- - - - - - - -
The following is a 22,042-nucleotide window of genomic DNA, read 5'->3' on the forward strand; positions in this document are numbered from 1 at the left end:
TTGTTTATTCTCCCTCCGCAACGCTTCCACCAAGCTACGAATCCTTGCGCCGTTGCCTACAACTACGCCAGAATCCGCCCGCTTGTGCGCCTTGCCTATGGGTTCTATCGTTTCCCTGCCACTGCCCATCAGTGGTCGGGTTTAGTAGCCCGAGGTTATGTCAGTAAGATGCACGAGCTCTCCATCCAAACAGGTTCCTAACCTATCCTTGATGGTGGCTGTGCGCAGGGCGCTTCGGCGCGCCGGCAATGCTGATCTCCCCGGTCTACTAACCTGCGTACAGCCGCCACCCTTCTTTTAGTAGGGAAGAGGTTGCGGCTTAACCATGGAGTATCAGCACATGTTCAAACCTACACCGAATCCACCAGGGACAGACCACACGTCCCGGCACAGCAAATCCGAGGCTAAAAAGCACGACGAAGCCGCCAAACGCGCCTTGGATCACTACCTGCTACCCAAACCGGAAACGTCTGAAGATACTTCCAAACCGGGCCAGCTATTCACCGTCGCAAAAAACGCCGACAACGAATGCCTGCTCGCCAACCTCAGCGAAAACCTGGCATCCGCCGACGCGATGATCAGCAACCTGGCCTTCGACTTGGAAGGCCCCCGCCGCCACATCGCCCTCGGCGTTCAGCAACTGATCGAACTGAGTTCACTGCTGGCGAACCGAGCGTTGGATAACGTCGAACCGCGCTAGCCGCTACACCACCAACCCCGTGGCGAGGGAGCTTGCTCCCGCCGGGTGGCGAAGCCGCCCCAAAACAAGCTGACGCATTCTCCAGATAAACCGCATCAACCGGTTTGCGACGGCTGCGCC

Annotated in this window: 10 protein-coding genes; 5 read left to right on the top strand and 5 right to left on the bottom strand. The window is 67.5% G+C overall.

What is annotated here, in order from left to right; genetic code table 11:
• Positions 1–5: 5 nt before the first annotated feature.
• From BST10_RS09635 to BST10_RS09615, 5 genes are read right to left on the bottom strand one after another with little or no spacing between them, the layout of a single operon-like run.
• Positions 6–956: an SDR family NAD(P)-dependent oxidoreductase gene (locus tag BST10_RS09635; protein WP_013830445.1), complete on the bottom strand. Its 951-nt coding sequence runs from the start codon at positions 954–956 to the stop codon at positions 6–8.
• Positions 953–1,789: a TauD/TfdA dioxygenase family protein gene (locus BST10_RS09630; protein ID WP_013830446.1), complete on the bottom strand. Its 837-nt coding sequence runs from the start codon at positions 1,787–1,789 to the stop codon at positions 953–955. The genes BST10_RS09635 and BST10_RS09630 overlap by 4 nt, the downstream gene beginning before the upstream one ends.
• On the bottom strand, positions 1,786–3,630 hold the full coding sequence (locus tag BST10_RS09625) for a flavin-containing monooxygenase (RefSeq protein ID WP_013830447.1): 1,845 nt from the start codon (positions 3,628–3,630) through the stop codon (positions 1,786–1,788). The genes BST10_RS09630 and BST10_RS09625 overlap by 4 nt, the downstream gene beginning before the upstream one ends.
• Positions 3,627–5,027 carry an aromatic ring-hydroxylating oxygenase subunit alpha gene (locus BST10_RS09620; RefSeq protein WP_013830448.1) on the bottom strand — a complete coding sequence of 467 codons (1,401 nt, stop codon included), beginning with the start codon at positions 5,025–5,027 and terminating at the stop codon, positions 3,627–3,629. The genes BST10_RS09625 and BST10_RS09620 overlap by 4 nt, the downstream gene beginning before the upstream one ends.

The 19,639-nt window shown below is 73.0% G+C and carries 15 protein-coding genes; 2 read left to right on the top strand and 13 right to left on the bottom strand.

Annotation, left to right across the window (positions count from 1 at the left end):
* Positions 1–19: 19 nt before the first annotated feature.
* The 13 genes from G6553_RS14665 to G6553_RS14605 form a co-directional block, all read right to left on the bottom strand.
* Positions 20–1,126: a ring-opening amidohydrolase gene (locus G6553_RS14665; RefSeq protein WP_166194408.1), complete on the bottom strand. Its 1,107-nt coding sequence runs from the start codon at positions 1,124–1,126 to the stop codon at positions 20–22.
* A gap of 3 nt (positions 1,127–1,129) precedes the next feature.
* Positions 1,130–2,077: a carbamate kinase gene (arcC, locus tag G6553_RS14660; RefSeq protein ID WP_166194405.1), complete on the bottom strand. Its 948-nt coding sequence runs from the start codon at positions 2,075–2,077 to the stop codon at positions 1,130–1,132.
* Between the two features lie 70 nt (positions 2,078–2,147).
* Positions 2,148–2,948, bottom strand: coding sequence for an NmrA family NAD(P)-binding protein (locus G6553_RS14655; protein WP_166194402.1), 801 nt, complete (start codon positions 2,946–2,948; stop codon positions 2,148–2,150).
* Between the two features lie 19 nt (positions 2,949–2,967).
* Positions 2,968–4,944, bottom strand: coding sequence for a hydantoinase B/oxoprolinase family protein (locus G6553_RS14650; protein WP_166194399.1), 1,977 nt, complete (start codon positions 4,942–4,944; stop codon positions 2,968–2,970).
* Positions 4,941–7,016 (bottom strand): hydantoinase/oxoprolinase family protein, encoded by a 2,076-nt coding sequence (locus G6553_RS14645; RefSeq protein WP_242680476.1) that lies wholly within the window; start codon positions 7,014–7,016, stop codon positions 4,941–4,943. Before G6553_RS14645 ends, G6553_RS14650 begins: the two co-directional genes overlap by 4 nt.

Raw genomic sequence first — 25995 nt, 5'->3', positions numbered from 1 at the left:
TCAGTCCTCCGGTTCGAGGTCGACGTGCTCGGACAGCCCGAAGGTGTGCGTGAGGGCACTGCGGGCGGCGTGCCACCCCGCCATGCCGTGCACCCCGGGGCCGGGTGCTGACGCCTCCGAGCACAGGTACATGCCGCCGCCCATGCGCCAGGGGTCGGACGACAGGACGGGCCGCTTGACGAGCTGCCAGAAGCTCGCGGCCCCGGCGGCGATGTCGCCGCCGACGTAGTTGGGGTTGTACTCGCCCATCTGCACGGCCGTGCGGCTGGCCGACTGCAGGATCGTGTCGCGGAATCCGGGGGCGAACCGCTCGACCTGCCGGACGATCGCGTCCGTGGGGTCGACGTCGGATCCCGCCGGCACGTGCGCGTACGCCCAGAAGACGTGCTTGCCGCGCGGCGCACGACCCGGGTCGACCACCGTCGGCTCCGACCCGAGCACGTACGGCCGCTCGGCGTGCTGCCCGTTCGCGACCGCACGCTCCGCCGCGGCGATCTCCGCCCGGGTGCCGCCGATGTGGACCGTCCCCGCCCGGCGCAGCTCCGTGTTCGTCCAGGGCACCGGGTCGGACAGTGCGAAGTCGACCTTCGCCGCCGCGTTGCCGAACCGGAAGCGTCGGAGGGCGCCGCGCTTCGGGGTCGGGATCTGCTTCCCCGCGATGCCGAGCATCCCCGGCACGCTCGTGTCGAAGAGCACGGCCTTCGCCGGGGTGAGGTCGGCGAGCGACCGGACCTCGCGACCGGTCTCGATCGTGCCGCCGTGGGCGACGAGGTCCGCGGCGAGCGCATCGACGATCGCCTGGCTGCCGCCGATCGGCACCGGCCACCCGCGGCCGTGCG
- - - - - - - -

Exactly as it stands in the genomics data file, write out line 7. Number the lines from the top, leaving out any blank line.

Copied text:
• Positions 6–956: an SDR family NAD(P)-dependent oxidoreductase gene (locus tag BST10_RS09635; protein WP_013830445.1), complete on the bottom strand. Its 951-nt coding sequence runs from the start codon at positions 954–956 to the stop codon at positions 6–8.